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PAS Students Put on Summer Camp for COHP

By Alexandra Kader
PAS Students Put on Summer Camp for COHP

The Pan-American School of Costa Rica (PAS) promotes the philosophy that students are creators and should employ their educational experience to benefit the global community. One CAS initiative carried out during the 2015–2016 school year focused on the Children of Haiti Project (COHP). Ten IB students participated in fundraising over US$5,000 and led campaigns to raise awareness about COHP’s efforts to aid children in the wake of Haiti’s devastating 2010 earthquake. The project culminated in a week-long trip to Port-au-Prince, Haiti last June, when these ten students, along with PAS’s Secondary Principal Patrick Miller, and faculty member Harold Wallace, developed a summer camp for 65 of Haiti’s poorest children.
The earthquake left many homeless in Port-Au-Prince, Haiti on 12 January 2010. Scores of children lost their parents. Many became wanderers in the wreckage. Six years later, the rubble still clutters the streets. The city looks gray—full of concrete, tin, and debris. The lack of colors unveils the crude reality Haitians have to face daily. Organizations such as the Children of Haiti Project (COHP) emerged soon after the earthquake to offer various forms of assistance to the population. When the opportunity of working with this non-profit was presented to us in October, I knew I had to take it. From that moment, we began planning our project at weekly meetings and organized fundraising activities ranging from car washes and food sales to school-wide activities such as Purple Cake Day.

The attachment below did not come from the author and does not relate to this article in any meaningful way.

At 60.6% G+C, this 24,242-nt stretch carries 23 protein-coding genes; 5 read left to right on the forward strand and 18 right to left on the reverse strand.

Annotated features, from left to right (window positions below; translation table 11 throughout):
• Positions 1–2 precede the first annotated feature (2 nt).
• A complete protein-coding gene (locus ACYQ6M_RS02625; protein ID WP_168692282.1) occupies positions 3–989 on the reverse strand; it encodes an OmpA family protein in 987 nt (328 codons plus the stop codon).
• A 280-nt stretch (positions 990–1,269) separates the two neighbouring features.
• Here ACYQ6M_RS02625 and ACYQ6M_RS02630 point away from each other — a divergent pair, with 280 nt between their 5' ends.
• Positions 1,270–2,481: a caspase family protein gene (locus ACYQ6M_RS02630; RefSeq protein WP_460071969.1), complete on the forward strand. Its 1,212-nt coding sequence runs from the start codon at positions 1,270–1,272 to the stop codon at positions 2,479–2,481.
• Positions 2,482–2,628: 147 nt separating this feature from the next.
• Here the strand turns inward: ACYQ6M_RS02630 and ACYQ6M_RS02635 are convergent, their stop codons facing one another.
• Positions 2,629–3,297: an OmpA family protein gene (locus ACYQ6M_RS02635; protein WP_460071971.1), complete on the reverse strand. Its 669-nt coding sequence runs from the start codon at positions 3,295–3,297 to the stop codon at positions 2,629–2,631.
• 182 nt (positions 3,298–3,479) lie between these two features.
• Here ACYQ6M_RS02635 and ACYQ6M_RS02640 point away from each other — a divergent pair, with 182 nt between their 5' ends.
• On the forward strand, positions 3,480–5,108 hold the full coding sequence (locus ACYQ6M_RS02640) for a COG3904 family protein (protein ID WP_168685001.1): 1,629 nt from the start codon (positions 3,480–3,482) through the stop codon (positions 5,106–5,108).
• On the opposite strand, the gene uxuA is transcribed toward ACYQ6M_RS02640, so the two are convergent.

It is complicated to put into words my personal experience working to support COHP. Our lessons were planned, our materials purchased, our bags ready… and yet, despite all these preparations, I ended up living an experience I never expected. Because our trip took place at the end of the school year, we had to submit all of our school work before leaving, so I arrived in Haiti tired and nervous. It was the beginning of an adventure that would help sensitize us to global issues, although we were not completely aware of this at the time.
Then, it was as if all the planning we had done since October materialized. Something we understood in just one day was that these children were completely worthy in every sense. All of the energy we’d poured into fundraising activities, the stress, the meetings, the early annual exams— suddenly everything gained meaning on seeing the children for the first time. The girls came to school with their hair beautifully braided; the boys all wore crisp, clean uniforms with their shirts neatly tucked in. We understood at once that coming to the COHP school was a privilege for them.
The smiles on their faces made us feel welcome. Their excitement expressed their willingness to work. Our satisfaction became even greater when we saw them playing, but mostly, when we witnessed how they treated each other and shared amongst themselves. The next day we formally began teaching our lessons. There wasn’t a moment during the day that I wasn’t happy, smiling, or laughing. The heat, the fatigue—none of this was more important than seeing these children enjoying themselves.